Overview: Nonsurgical spinal decompression is an exciting alternative to back surgery and steroid injections for disc herniation, disc bulging, degenerative discs, sciatica, and pain / numbness in the arms or legs. Spinal decompression works by gently stretching the spine taking pressure off the spinal discs and nerves.
Proponents of this treatment say that over time, negative pressure from this therapy may cause bulging or herniated disks to retract. That can take pressure off the nerves and other structures in your spine. This in turn, helps promote movement of water, oxygen, and nutrient-rich fluids into the disks so they can heal.
Spinal Decompression is a form of intermittent traction utilizing computerized protocols to decompress or open up space between spinal vertebra allowing for disc healing and removal of pressure on irritated spinal nerves. This is an exciting alternative to living with pain, having repeated injections, or surgery. The goals of spinal decompression therapy include: pain relief, improved mobility and flexibility, disc retraction, relief of nerve root compression, and improved blood flow.
Spinal Decompression is commonly used to treat difficult spinal conditions including herniated discs, bulging discs, degenerated spinal discs, pinched nerves, facet syndrome, sciatica, and arm or leg pain. These conditions typically are very painful and may be debilitating. Patients commonly are in constant pain, have muscle spasms, have trouble sitting, bending, lifting, sleeping, and working. Patients that have pain that is worse when sitting, standing, bending, and lifting and who are better when lying down are generally good candidates for decompression.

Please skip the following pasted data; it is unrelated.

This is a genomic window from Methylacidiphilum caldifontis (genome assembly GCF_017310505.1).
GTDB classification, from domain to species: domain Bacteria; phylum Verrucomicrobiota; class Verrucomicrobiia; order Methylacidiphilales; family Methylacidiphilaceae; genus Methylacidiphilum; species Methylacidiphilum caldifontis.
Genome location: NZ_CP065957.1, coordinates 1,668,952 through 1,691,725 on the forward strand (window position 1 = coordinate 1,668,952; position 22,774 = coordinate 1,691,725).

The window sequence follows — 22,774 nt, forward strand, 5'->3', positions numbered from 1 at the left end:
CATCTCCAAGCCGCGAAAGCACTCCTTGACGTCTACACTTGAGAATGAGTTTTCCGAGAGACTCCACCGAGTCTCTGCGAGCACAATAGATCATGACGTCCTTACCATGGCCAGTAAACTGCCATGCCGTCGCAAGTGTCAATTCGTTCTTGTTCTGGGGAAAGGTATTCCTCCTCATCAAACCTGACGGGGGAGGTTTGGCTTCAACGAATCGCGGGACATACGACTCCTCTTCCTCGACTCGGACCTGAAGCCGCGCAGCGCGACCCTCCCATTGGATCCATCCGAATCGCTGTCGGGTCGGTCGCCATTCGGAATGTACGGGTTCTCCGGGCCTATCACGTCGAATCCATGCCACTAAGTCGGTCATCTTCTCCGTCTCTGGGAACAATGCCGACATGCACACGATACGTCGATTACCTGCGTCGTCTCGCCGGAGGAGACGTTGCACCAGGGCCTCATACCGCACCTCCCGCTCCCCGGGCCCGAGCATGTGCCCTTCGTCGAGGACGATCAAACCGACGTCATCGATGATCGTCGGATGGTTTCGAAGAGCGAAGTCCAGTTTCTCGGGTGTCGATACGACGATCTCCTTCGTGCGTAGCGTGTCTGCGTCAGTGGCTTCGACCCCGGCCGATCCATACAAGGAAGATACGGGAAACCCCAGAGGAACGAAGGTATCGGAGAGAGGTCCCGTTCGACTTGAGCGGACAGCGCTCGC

Answer: Yes, there are contraindications to decompression including:increased pain or referral of pain / muscle spasms on trial decompression, cancer, aortic aneurysm, recent spinal surgery (less than 6 months post surgical), significant osteoporosis, spinal rods or screws, pregnancy, young patients with non-fused growth plates, spondylolisthesis, and spondylolysis.
Spinal Decompression is very safe and should never be painful. If decompression should be painful there is a button for the patient to push that automatically stops the treatment. Patients that find decompression painful are not candidates for Decompression Therapy. For most patient decompression therapy is very comfortable and relaxing.
There is no hard rule to the number of treatments needed. Some patients may do great after only a few sessions while others may take 20 or more sessions to obtain maximum benefit. Many patients notice improvement even with their first treatment.
Treatments generally take about 40 minutes including pre and post treatment procedures.
Some insurance plans do cover Spinal Decompression. If you are a candidate we will call to verify your coverage and find out how your plan covers decompression. If not, we offer treatment at a very affordable fee.
No. We do offer payment on a session by session basis or we do have package plans available at reduced fees.